You'll have to wait to see their final products, but players from the Giants, Phillies, Red Sox and Yankees are designing their own gear that fans will have a chance to purchase online as well as at team stores and sporting-goods retailers this spring.
The Signature Series gives players an opportunity to express their unique personalities and attitudes on jerseys and T-shirts. The players produce the products during a two-month design and manufacturing process with the Players Association and one of its apparel licensees, VF/Majestic.
This year's program includes players from the Yankees (Jorge Posada, Alex Rodriguez and Mariano Rivera), Red Sox (Carl Crawford, Adrian Gonzalez and Kevin Youkilis), Phillies (Cliff Lee and Carlos Ruiz) and the Giants, who kicked off their design period on Thursday.
The Giants players participating in the Scottsdale design session were Matt Cain, Tim Lincecum, Cody Ross and Pablo Sandoval.
When the products are finished later this spring, the players will unveil them during mini "fashion shows" the day the items go on sale.
Youkilis hopes to add a Gold Glove at third base: Kevin Youkilis already has a Gold Glove as a first baseman and now, having moved across the diamond to accommodate Adrian Gonzalez, he wouldn't mind adding one for his play at third base.
"It would be cool if I could play just as well at third base and try to win a Gold Glove," Youkilis told the Boston Herald. "There are a lot of great third basemen out there. But I'm not worried about the accolades and all that. I'm just worried about making the routine plays and trying to make a couple of great plays here and there and get our pitchers out of some jams."
Youkilis actually broke into the Majors as a third baseman but moved to first base in 2006. He won his Gold Glove in 2007, the year the Red Sox last won the World Series. In 2009, he split time between first and third. Youkilis likes the challenge.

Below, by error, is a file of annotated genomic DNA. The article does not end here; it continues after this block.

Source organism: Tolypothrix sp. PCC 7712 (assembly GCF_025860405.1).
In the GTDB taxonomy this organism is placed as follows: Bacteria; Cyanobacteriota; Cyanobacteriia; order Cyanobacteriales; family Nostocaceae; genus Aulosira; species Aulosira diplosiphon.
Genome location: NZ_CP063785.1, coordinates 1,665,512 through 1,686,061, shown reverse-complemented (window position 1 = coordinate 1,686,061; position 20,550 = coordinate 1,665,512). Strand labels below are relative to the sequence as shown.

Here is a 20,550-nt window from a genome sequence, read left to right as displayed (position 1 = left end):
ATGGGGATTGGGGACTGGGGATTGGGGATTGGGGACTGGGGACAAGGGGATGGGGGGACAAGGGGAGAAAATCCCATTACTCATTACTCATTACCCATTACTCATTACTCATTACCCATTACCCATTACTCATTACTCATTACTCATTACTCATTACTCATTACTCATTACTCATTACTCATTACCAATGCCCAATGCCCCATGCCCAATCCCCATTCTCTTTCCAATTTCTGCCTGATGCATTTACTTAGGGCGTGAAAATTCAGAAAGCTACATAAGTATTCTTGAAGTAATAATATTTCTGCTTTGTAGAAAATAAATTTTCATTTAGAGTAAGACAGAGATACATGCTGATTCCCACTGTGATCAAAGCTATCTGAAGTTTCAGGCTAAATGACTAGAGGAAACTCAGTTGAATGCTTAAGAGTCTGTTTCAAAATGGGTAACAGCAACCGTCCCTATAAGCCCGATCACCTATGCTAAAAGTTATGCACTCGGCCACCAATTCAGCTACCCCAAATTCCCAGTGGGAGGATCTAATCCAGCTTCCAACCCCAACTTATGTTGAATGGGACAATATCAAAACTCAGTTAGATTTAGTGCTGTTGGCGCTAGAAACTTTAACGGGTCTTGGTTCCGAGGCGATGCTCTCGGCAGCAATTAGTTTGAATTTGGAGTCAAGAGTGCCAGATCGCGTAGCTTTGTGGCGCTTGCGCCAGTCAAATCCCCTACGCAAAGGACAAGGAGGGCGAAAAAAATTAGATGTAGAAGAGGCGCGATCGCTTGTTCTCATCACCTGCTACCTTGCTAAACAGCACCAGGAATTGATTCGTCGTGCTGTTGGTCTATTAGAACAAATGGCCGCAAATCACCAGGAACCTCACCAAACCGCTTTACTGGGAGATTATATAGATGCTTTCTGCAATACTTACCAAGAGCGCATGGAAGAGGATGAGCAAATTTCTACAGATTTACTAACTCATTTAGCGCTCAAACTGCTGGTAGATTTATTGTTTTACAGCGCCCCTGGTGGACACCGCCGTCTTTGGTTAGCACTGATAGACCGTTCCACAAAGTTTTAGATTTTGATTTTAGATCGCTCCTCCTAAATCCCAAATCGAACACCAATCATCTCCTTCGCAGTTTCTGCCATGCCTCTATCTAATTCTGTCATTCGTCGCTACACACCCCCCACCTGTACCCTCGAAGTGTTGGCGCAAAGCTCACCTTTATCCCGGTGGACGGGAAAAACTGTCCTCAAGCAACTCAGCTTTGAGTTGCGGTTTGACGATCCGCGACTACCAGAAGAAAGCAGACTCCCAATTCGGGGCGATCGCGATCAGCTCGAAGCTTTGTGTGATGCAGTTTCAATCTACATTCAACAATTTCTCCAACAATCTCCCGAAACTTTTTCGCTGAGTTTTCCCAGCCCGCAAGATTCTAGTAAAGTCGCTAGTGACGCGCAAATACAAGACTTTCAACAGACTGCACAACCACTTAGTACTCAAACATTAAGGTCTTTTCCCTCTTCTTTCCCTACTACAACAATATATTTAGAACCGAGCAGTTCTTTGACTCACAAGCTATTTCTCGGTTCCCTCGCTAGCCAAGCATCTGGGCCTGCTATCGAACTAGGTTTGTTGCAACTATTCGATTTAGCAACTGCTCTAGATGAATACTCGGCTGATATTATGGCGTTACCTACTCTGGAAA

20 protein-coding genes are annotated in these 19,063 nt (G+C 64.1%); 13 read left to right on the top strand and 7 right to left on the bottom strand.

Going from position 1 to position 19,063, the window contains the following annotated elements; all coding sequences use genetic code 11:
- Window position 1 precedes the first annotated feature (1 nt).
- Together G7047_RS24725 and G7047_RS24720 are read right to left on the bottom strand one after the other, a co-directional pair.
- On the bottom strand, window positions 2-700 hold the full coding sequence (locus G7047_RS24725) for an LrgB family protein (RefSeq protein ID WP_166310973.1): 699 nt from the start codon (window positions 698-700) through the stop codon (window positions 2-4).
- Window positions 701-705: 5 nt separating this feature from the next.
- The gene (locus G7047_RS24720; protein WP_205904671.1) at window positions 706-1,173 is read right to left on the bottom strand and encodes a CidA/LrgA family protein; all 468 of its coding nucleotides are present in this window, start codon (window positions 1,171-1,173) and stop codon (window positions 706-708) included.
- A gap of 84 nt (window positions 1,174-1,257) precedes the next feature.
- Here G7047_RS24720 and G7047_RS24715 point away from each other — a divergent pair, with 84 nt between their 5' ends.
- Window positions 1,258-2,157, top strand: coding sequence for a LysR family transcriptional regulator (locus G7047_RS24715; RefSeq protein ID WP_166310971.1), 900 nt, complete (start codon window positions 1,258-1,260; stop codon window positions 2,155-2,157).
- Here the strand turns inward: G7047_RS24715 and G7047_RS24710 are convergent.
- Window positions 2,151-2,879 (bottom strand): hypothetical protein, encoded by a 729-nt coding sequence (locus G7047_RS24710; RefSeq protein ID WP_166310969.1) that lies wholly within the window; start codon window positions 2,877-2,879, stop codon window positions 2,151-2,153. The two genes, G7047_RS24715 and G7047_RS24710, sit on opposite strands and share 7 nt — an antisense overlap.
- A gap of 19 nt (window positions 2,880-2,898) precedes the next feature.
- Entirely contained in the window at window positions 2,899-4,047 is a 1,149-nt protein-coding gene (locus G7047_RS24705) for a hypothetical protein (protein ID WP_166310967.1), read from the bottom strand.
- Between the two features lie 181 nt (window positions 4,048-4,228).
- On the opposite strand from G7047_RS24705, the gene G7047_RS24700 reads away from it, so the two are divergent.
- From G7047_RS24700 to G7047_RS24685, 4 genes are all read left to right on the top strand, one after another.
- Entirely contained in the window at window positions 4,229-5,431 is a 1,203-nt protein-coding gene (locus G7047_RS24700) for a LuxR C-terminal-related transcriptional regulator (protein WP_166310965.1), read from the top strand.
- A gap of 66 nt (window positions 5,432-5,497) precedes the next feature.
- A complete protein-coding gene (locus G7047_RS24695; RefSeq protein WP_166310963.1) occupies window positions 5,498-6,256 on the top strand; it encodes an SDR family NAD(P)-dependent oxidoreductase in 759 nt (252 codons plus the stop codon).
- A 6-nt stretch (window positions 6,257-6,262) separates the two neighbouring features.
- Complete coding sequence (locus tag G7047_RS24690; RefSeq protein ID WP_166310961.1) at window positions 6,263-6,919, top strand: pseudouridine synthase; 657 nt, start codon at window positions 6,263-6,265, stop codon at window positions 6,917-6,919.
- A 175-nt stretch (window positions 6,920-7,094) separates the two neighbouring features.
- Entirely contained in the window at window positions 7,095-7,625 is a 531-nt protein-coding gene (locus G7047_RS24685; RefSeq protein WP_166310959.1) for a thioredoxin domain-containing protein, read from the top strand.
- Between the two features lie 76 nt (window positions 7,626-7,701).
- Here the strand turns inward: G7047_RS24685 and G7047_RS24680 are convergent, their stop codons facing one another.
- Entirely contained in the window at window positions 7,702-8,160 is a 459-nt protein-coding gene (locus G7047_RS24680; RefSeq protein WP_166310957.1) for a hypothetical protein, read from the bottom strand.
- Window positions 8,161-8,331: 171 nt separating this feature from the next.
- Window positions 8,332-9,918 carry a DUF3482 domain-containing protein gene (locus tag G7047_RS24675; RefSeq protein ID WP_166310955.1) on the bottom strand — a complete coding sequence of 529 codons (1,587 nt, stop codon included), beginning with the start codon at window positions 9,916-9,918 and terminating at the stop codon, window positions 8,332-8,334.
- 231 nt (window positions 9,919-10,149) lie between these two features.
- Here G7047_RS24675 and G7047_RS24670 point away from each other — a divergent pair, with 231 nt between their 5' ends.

"It just comes to you naturally when you play that position," Youkilis said. "You can't sit back. When you're playing first base you kind of get a little bit lazy, whereas at third base you're prepared."
Braden also throws a perfect vacation: Last year after he threw his perfect game, Dallas Braden sent battery mate Landon Powell and his wife on an all-expenses paid trip to Hawaii and put the couple up at the Four Seasons.
"I was shocked," Powell told the Oakland Tribune. "I told him he didn't have to do that. He told me he wanted to. It was a classy thing to do."
"I just wanted to make sure he understood how much it meant to me that day," Braden said.
Cabrera faces new challenge at second base: Playing second base will be something new for Orlando Cabrera, who last played regularly there in 1998 as a member of the Montreal Expos.
"It's a great challenge for me," Cabrera told the Akron Beacon Journal. "But I started as a professional at second then moved to shortstop. It's about the same, but it is different turning the double play. If I stay healthy, I don't think it will be a problem."
Hanrahan thrilled to take over as closer: Joel Hanrahan will be the closer for the Pirates.
"Everybody wants to be the closer. All the guys in the bullpen would love to have that role," Hanrahan told the Pittsburgh Post-Gazette. "The last three outs are the most important in a game. You take ownership of it."
"[Being the closer] is fun. Once you get those last three outs, we can go home, high-five everyone. The fans go crazy. It's fun for everyone," he said. "Hopefully, we can get a lot of that this year."
Bautista signs five-year deal with Toronto: Coming off the best year of his career, Jose Batista signed a five-year contract with the Blue Jays with an option for a sixth year.
"I know exactly what I need to do now to be ready for each game, for each individual pitcher that's coming to the mound on that particular day," Bautista told the Toronto Star. "I know what to look for, what to worry about, what to not worry about. Before I put too much stuff in my head, too much weight on my shoulders trying to hit the fastball, the slider, the curveball and the changeup every single pitch of every at-bat every day. I know I can't do that now."
Weeks agrees to four-year deal with Brewers: Rickie Weeks and the Brewers agreed to a four-year contract with a fifth-year vesting option.
Playing in 160 games last season, Weeks hit .269 with 29 home runs, 83 RBIs and 112 runs scored from the leadoff spot.